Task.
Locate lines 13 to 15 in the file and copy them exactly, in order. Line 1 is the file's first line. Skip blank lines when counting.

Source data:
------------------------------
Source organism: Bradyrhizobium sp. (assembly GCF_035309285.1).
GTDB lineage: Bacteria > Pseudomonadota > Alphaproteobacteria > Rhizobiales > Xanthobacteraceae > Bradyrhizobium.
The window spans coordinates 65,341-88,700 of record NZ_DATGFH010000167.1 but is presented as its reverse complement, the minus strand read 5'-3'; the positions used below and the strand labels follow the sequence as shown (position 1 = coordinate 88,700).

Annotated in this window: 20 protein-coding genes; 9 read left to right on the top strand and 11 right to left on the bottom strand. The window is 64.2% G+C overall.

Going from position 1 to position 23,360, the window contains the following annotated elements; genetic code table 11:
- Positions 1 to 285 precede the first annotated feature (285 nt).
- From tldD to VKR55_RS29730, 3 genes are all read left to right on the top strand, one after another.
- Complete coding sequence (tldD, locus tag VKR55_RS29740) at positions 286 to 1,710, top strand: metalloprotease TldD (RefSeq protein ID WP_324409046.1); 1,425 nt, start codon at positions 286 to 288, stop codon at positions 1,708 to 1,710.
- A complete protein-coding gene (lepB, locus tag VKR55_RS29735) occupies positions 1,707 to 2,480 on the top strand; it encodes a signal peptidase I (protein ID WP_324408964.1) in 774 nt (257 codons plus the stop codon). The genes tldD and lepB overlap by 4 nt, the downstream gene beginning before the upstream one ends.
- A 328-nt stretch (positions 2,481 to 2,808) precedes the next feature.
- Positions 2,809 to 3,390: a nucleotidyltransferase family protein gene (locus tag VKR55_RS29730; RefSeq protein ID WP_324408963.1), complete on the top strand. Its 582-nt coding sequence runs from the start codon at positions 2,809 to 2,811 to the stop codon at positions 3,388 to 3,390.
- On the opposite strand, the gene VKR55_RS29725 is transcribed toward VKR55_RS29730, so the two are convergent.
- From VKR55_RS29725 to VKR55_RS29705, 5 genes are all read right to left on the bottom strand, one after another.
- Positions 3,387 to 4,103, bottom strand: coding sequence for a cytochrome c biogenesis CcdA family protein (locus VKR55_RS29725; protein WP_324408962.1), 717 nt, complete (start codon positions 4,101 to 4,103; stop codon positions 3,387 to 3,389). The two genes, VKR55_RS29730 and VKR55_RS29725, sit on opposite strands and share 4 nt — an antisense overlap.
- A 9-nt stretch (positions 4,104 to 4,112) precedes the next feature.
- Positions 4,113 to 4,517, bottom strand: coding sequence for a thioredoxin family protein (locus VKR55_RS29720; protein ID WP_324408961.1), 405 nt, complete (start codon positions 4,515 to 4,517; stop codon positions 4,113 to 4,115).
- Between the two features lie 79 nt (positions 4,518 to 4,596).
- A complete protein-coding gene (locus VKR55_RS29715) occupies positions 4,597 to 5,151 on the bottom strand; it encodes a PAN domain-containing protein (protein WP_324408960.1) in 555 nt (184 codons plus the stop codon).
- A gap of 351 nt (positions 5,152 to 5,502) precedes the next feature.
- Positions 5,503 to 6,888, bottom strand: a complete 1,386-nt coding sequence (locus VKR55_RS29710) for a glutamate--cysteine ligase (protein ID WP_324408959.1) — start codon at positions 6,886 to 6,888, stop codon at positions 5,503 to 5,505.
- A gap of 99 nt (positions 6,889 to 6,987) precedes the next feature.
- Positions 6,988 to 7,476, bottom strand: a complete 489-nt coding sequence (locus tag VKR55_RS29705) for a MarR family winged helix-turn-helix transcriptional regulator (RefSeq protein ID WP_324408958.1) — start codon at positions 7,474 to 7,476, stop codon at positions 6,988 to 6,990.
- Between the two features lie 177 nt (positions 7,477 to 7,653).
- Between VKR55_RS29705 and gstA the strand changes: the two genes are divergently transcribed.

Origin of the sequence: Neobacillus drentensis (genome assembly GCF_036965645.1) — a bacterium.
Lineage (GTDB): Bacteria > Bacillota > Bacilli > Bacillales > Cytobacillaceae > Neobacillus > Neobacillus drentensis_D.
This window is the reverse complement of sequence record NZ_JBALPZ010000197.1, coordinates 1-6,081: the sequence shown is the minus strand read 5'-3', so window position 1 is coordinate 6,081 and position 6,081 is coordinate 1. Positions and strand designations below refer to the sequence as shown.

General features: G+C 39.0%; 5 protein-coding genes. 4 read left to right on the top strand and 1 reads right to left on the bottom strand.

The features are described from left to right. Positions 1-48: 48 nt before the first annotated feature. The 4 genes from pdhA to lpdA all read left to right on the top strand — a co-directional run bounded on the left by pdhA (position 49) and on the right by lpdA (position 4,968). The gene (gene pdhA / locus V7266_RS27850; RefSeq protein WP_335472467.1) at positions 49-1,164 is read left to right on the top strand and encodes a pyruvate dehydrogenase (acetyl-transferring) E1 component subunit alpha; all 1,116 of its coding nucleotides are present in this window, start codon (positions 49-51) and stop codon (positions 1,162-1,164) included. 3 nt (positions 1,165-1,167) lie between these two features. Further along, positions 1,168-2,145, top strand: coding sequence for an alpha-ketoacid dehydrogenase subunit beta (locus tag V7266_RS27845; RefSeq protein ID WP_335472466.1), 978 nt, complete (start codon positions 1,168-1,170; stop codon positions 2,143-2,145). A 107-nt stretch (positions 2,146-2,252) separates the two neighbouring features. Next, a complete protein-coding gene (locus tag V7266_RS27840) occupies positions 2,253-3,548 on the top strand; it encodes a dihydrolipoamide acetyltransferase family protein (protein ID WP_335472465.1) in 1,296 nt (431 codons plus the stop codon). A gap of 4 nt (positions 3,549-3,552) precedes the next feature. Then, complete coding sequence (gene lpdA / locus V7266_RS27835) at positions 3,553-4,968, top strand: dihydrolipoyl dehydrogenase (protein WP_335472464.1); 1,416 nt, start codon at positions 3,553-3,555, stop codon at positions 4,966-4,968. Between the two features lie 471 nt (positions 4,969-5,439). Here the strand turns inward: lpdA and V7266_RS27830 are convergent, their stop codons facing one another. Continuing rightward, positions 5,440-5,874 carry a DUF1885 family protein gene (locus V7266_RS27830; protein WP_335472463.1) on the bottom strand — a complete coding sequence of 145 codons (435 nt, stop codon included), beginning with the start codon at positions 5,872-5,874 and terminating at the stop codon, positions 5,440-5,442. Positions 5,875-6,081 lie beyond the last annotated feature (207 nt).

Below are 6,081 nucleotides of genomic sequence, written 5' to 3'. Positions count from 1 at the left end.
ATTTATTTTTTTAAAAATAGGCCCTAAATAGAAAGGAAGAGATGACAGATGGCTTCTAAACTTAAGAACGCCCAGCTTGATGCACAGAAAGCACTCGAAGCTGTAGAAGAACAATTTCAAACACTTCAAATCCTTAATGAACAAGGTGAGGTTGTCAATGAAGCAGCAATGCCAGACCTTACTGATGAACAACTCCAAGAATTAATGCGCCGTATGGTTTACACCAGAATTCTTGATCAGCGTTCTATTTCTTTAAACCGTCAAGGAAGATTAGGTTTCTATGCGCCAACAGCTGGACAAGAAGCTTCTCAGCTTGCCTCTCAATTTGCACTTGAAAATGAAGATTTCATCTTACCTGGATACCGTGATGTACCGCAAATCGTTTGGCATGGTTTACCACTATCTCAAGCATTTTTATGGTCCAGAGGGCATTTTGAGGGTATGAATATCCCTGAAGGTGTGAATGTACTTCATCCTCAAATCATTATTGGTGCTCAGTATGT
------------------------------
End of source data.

- From VKR55_RS29725 to VKR55_RS29705, 5 genes are all read right to left on the bottom strand, one after another.
- Positions 3,387 to 4,103, bottom strand: coding sequence for a cytochrome c biogenesis CcdA family protein (locus VKR55_RS29725; protein WP_324408962.1), 717 nt, complete (start codon positions 4,101 to 4,103; stop codon positions 3,387 to 3,389). The two genes, VKR55_RS29730 and VKR55_RS29725, sit on opposite strands and share 4 nt — an antisense overlap.
- A 9-nt stretch (positions 4,104 to 4,112) precedes the next feature.